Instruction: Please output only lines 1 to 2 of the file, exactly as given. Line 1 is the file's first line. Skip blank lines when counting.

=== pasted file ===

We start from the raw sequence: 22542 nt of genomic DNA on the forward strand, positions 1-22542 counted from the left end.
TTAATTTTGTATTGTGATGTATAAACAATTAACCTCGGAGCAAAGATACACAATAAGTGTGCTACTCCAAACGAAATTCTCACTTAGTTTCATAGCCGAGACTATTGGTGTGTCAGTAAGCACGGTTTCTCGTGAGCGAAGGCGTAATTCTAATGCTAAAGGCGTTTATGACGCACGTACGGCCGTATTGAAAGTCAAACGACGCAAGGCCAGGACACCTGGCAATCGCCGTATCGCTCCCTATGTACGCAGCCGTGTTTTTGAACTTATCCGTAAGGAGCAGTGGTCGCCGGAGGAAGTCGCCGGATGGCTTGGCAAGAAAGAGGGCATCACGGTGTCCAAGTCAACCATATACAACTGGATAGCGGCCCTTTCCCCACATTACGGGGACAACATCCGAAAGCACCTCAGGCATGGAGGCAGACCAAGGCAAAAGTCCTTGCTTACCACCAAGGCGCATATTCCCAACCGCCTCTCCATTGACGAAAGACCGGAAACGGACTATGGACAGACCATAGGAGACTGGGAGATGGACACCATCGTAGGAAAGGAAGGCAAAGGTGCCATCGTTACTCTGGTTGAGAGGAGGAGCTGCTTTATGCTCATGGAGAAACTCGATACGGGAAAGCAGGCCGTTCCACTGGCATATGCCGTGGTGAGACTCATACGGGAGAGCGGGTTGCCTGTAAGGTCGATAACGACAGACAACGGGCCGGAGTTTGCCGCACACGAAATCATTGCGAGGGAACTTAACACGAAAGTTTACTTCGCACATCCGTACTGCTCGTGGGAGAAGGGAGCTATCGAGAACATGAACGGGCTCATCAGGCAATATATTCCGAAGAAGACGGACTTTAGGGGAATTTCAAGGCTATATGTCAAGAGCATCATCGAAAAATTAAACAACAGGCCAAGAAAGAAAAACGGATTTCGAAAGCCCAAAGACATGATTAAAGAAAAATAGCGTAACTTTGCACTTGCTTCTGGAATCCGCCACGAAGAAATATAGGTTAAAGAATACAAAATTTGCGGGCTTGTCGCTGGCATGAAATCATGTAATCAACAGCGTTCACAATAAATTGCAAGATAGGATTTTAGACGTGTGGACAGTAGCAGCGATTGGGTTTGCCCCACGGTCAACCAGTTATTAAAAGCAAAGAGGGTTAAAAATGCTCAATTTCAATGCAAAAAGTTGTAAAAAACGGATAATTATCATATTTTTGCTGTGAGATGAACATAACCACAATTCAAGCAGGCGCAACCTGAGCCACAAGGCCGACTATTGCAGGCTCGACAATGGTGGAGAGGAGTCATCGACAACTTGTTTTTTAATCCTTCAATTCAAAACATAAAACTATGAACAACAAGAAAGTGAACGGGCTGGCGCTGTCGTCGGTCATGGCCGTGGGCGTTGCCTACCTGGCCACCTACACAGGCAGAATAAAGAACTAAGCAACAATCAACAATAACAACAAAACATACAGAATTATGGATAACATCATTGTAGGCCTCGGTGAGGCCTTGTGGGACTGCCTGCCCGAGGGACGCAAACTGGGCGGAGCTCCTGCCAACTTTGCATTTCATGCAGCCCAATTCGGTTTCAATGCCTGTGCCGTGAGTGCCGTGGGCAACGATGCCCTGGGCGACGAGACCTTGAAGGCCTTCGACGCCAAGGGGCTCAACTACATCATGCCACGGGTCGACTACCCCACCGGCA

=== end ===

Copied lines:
We start from the raw sequence: 22542 nt of genomic DNA on the forward strand, positions 1-22542 counted from the left end.
TTAATTTTGTATTGTGATGTATAAACAATTAACCTCGGAGCAAAGATACACAATAAGTGTGCTACTCCAAACGAAATTCTCACTTAGTTTCATAGCCGAGACTATTGGTGTGTCAGTAAGCACGGTTTCTCGTGAGCGAAGGCGTAATTCTAATGCTAAAGGCGTTTATGACGCACGTACGGCCGTATTGAAAGTCAAACGACGCAAGGCCAGGACACCTGGCAATCGCCGTATCGCTCCCTATGTACGCAGCCGTGTTTTTGAACTTATCCGTAAGGAGCAGTGGTCGCCGGAGGAAGTCGCCGGATGGCTTGGCAAGAAAGAGGGCATCACGGTGTCCAAGTCAACCATATACAACTGGATAGCGGCCCTTTCCCCACATTACGGGGACAACATCCGAAAGCACCTCAGGCATGGAGGCAGACCAAGGCAAAAGTCCTTGCTTACCACCAAGGCGCATATTCCCAACCGCCTCTCCATTGACGAAAGACCGGAAACGGACTATGGACAGACCATAGGAGACTGGGAGATGGACACCATCGTAGGAAAGGAAGGCAAAGGTGCCATCGTTACTCTGGTTGAGAGGAGGAGCTGCTTTATGCTCATGGAGAAACTCGATACGGGAAAGCAGGCCGTTCCACTGGCATATGCCGTGGTGAGACTCATACGGGAGAGCGGGTTGCCTGTAAGGTCGATAACGACAGACAACGGGCCGGAGTTTGCCGCACACGAAATCATTGCGAGGGAACTTAACACGAAAGTTTACTTCGCACATCCGTACTGCTCGTGGGAGAAGGGAGCTATCGAGAACATGAACGGGCTCATCAGGCAATATATTCCGAAGAAGACGGACTTTAGGGGAATTTCAAGGCTATATGTCAAGAGCATCATCGAAAAATTAAACAACAGGCCAAGAAAGAAAAACGGATTTCGAAAGCCCAAAGACATGATTAAAGAAAAATAGCGTAACTTTGCACTTGCTTCTGGAATCCGCCACGAAGAAATATAGGTTAAAGAATACAAAATTTGCGGGCTTGTCGCTGGCATGAAATCATGTAATCAACAGCGTTCACAATAAATTGCAAGATAGGATTTTAGACGTGTGGACAGTAGCAGCGATTGGGTTTGCCCCACGGTCAACCAGTTATTAAAAGCAAAGAGGGTTAAAAATGCTCAATTTCAATGCAAAAAGTTGTAAAAAACGGATAATTATCATATTTTTGCTGTGAGATGAACATAACCACAATTCAAGCAGGCGCAACCTGAGCCACAAGGCCGACTATTGCAGGCTCGACAATGGTGGAGAGGAGTCATCGACAACTTGTTTTTTAATCCTTCAATTCAAAACATAAAACTATGAACAACAAGAAAGTGAACGGGCTGGCGCTGTCGTCGGTCATGGCCGTGGGCGTTGCCTACCTGGCCACCTACACAGGCAGAATAAAGAACTAAGCAACAATCAACAATAACAACAAAACATACAGAATTATGGATAACATCATTGTAGGCCTCGGTGAGGCCTTGTGGGACTGCCTGCCCGAGGGACGCAAACTGGGCGGAGCTCCTGCCAACTTTGCATTTCATGCAGCCCAATTCGGTTTCAATGCCTGTGCCGTGAGTGCCGTGGGCAACGATGCCCTGGGCGACGAGACCTTGAAGGCCTTCGACGCCAAGGGGCTCAACTACATCATGCCACGGGTCGACTACCCCACCGGCA